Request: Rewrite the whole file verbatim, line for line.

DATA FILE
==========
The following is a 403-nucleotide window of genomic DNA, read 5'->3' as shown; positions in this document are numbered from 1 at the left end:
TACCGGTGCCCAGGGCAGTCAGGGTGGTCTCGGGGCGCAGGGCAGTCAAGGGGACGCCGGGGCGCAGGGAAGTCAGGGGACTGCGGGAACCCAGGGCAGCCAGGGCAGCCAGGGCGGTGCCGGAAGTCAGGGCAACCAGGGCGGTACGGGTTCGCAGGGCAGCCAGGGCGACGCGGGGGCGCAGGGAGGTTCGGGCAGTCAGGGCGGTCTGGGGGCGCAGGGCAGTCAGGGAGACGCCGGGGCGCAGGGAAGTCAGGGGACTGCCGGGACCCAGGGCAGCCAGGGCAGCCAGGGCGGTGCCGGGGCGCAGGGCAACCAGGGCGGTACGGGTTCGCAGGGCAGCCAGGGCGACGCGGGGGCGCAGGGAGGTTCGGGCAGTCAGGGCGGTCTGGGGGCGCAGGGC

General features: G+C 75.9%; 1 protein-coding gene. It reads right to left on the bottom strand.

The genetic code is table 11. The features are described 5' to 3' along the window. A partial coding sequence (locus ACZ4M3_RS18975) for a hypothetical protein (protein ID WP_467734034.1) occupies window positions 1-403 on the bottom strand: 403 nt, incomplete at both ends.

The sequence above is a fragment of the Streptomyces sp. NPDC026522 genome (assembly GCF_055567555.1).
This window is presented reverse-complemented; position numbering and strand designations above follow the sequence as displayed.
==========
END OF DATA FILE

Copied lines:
The following is a 403-nucleotide window of genomic DNA, read 5'->3' as shown; positions in this document are numbered from 1 at the left end:
TACCGGTGCCCAGGGCAGTCAGGGTGGTCTCGGGGCGCAGGGCAGTCAAGGGGACGCCGGGGCGCAGGGAAGTCAGGGGACTGCGGGAACCCAGGGCAGCCAGGGCAGCCAGGGCGGTGCCGGAAGTCAGGGCAACCAGGGCGGTACGGGTTCGCAGGGCAGCCAGGGCGACGCGGGGGCGCAGGGAGGTTCGGGCAGTCAGGGCGGTCTGGGGGCGCAGGGCAGTCAGGGAGACGCCGGGGCGCAGGGAAGTCAGGGGACTGCCGGGACCCAGGGCAGCCAGGGCAGCCAGGGCGGTGCCGGGGCGCAGGGCAACCAGGGCGGTACGGGTTCGCAGGGCAGCCAGGGCGACGCGGGGGCGCAGGGAGGTTCGGGCAGTCAGGGCGGTCTGGGGGCGCAGGGC

General features: G+C 75.9%; 1 protein-coding gene. It reads right to left on the bottom strand.

The genetic code is table 11. The features are described 5' to 3' along the window. A partial coding sequence (locus ACZ4M3_RS18975) for a hypothetical protein (protein ID WP_467734034.1) occupies window positions 1-403 on the bottom strand: 403 nt, incomplete at both ends.

The sequence above is a fragment of the Streptomyces sp. NPDC026522 genome (assembly GCF_055567555.1).
This window is presented reverse-complemented; position numbering and strand designations above follow the sequence as displayed.